Note: this is to serve as the preface for a series of articles that will focus on tailors, custom clothiers, businessmen, suit makers and others who are involved in a more traditional method of the made to measure and bespoke suit craft (so nearly anything minus the online mtm operations). Part of each article will focus on the story, suits and craft of the individuals. But another part will focus on the legacy of those individuals.
For suits of a certain level of quality it is true that sometimes said suits will outlast their makers (and ever their wearers) leaving behind only the work of the tailors, patternmakers, cutters and all the others who had a part at bringing the suit into existence. The final product, the suit, is the embodiment of the years, decades, of experience, refinement and knowledge housed by the aforementioned individuals. Their legacy, of sorts.
But I propose we delve further into this idea of a legacy. I propose that a legacy is not only embodied in the clothes that were produced but also by the pupils who were endowed the wisdom and experience of those who came before them. And I believe this is where people often get lost. It is so much easier to judge by tangible means, like a suit. However, it is sometimes the intangibles, like knowledge and experience, that are equally, if not more important. And in the case of fine tailoring, that knowledge is essential in carrying forward the history, tradition and craft.
Obviously, this concept is neither new or groundbreaking. In fact, Vicki Vasilopolous is in the final stages of production for her documentary Men Of The Cloth, which explores a similar topic. But I do feel like there is not much focus on it in the mens style ‘blogosphere.’ True, there is focus on the heritage of brands as well as the great families and houses. But little emphasis, I suppose understandably so, on the next generation. On continuing a legacy.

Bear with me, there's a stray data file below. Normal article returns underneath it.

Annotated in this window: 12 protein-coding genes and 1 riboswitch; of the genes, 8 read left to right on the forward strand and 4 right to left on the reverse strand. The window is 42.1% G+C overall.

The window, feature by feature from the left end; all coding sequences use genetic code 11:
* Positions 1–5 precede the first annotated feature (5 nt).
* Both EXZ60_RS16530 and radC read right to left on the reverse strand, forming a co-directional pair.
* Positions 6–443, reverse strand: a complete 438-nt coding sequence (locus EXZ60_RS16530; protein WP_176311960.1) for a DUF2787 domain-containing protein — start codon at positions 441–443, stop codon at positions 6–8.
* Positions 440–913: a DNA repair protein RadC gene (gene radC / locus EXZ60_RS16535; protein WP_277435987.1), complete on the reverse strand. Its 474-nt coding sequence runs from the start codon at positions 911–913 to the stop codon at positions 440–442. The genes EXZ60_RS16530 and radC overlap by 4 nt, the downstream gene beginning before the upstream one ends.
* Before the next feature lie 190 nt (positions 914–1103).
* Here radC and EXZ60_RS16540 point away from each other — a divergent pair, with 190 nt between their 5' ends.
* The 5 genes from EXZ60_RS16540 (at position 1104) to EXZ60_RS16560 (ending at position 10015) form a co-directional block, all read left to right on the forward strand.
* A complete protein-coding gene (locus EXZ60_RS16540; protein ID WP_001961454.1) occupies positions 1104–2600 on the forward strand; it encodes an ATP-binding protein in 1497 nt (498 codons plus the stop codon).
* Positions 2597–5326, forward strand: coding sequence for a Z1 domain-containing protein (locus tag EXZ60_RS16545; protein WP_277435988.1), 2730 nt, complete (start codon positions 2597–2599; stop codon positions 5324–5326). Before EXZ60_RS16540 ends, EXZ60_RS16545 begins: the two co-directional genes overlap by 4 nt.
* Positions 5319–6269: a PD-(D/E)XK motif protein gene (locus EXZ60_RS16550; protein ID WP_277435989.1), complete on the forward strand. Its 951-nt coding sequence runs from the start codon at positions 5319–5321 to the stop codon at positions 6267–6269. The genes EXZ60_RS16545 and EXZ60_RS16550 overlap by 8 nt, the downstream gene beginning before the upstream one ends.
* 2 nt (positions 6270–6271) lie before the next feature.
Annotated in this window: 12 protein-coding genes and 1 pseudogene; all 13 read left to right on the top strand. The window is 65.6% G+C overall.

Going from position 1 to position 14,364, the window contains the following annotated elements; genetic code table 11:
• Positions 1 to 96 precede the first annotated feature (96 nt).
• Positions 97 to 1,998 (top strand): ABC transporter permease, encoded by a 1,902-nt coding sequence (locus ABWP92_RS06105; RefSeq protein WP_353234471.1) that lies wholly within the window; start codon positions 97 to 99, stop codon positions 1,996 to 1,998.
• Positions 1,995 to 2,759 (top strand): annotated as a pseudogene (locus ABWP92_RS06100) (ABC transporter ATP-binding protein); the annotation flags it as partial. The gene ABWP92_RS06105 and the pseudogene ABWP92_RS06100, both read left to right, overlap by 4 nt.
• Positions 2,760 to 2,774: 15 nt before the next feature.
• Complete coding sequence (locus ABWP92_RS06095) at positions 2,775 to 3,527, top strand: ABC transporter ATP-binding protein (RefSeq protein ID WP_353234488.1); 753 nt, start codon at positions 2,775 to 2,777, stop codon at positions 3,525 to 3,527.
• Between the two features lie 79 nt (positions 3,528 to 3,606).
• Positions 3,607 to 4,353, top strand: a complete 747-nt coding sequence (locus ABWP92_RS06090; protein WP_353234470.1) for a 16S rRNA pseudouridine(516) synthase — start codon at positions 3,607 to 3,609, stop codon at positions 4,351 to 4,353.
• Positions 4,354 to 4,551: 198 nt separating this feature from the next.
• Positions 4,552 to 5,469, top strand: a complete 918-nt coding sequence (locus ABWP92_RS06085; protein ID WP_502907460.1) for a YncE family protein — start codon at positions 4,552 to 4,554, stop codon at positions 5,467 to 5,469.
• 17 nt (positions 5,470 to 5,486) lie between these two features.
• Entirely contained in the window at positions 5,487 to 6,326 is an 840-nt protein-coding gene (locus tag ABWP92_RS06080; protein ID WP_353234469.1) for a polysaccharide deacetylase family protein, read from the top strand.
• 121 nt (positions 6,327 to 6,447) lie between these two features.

I have traveled to and been in some of the finest and well known tailoring establishments of the western world; Cifonelli, Dege & Skinner, Henry Poole, Centofanti and Martin Greenfield among others. And amongst all of them, aside from their craft, there are a few other commonalities. First, the demand and interest in tailored garments (whether they be MTM or Bespoke) has increased in recent years. Second, the average age of the workforce making tailored garments. The most striking example is at Centofanti in Ardmore Pennsylvania where two of the three tailors are over 80 years of age and the third is in his 70s I believe. The average age of the workers I saw at Cifonelli must have been in the 70s.
Finding a good successor, from what I have heard, is sometimes said to be the hardest task of a leader. And at the same time one of the most important steps in carrying on a legacy. But at these establishments and institutions, it seems that the first problem is getting potential successors in the door. The allure of becoming a professional tailor is not what it once was. But fortunately, there still are a handful of men who strive to carry on the legacies of those before them. They do it for themselves as their jobs and passions. And whether intended or not, they are doing it for us. At the foundation of every custom pattern, every hand stitch and every hand pressed garment there is a person. That’s how it has always been, that is how it is now and that is how it will have to continue to be.
Taking another angle; at a time when the Brooks Brothers, Indochinos and SuitSupplys of the world seem to be in stages of respectable growth which undoubtedly comes with its struggles. At the same time, the bearers of the great tradition of tailoring who carry on the legacy of those before them face their own plights.
Perhaps nothing symbolizes this struggle more than Abercrombie & Fitch on Saville Row. The oldest of old school losing ground to one of the institutions of a nearly tasteless new school. Even more symbolic, or perhaps ironic, if you take into account what Abercrombie & Fitch once was. Something I never saw, as I was not born until after its fall. I have only seen the bastardized version of the once great name.
I am sure that the great names in the tailoring world will carry on, their names worn proudly upon the inside of each of their customers jackets. Not emblazoned across their chests. But what of the men and women who made his suit? What of their legacy? The man may bestow his suit to his son or mentee. But I fear for all of us that the tailors of the world are having more trouble finding a suitable heir.
But for those that do find successors, what of them? Who are they? Take these men and women away and all you have is clothes, which are only half of the story, half of the legacy. It is the clothes, and the people, that tell the stories.